Abortion and free speech are distinct issues. Tynwald is hurtling down a dangerous slope by conflating free speech with abortion, and piggybacking on the feelings of a minority to restrict the speech of the majority. What will the government consider restricting next?
Are our MHKs going to pass laws that make us the laughing stock of the free world? Do we want to be known as a backward country that creates restrictive speech codes that amount to blasphemy laws as in Islamic countries where governments rule by Sharia law? Or do we want to be on par with the freest nation in the world that protects speech using the First Amendment?
Freedom of speech is a universal human right. In fact, it is considered to be the ‘foundational human right of the greatest importance’. According to Article 19 (2) of the International Covenant on Civil and Political Rights (ICCPR), a formally binding legal treaty ratified by 165 nations, including the Isle of Man: ‘Everyone shall have the right to freedom of expression; this right shall include the freedom to seek, receive and impart information and ideas of all kinds, regardless of frontiers, either orally, in writing or in print, in the form of art, or through any other media of his choice.’
Are our MHKs going to pass laws that make us the laughing stock of the free world?
The legislation on ‘access zones’ flagrantly violates Article 19 (2) by prohibiting ‘freedom to . . . impart information and ideas of all kinds’ and imposes ‘frontiers’ on the dissemination and reception of information and ideas regarding abortion.
In 2014, the US Supreme Court upheld free speech by reversing a lower court ruling and determining that erecting ‘buffer zones’ around abortion clinics is a violation of the First Amendment. Buffer zones exclude ‘petitioners’ (not just protesters) from public sidewalks, streets, and other public thoroughfares, places that have traditionally been open for speech activities and that the Court has accordingly labelled ‘traditional public fora’, the judgement stated.
It also said that buffer zones deprive petitioners ‘of their two primary methods of communicating with arriving patients: close, personal conversations and distribution of literature. Those forms of expression have historically been closely associated with the transmission of ideas’.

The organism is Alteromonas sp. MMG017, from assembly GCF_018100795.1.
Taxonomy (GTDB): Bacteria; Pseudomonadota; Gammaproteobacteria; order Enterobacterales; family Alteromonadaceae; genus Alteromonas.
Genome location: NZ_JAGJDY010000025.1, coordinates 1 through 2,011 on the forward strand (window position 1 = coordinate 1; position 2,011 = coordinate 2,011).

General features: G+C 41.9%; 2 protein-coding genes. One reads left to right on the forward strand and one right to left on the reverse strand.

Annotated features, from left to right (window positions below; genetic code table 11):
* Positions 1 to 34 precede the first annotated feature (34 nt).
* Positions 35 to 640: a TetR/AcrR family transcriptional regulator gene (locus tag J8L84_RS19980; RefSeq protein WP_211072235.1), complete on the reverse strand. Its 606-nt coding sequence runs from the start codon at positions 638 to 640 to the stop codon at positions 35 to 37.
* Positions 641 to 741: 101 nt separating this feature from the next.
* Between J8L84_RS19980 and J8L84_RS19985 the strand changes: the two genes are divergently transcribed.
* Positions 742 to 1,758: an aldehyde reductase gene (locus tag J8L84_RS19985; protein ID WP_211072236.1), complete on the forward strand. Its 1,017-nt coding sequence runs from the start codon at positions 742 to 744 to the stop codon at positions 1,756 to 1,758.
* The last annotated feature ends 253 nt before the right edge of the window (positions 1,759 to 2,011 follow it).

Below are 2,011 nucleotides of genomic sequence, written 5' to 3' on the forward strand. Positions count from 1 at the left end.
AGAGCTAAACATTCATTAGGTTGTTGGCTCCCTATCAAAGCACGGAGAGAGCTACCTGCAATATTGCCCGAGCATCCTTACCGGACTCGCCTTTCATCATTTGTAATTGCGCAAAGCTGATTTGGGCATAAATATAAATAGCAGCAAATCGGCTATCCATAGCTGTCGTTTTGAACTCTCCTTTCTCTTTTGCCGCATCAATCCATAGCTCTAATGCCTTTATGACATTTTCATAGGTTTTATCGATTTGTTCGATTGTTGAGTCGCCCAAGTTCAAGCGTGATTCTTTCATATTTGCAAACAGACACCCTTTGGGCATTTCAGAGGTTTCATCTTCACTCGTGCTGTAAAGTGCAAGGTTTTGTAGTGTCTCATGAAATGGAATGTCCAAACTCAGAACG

The new law will restrict access to ideas and information. This is not about harassment or intimidation – there are already laws protecting women from harassment and protecting their safe access. The new law will in effect prohibit the transmission of any information to women seeking abortion. This is not just against freedom of speech and of assembly, but of access to information. The MHKs are infantilising and abusing patients by writing laws to stop them getting information. Why are our elected representatives so worried if patients find out the truth about the procedure they are about to undergo?
Tyranny begins with restrictions on free speech and free assembly and free access to information. If the state can gag its own citizens, it can gas its own citizens. The mark of a mature democracy is not clamping down on free speech but responding to bad speech with more and better speech or counterspeech, as Oxford professor Timothy Garton Ash notes in Free Speech: Ten Principles for a Connected World. ‘An essential and defining feature of a mature, liberal, democracy is that, so far as humanly possible, it replaces external constraint with self-restraint,’ he writes.
In this historic debate, will our elected representatives do the Manx people proud by affirming that we are a mature, liberal democracy with free speech as its sacred cornerstone? Or will our MHKs subject our proud nation to global shame and humiliation by restricting the most fundamental human right in the oldest continuous parliamentary assembly in the world?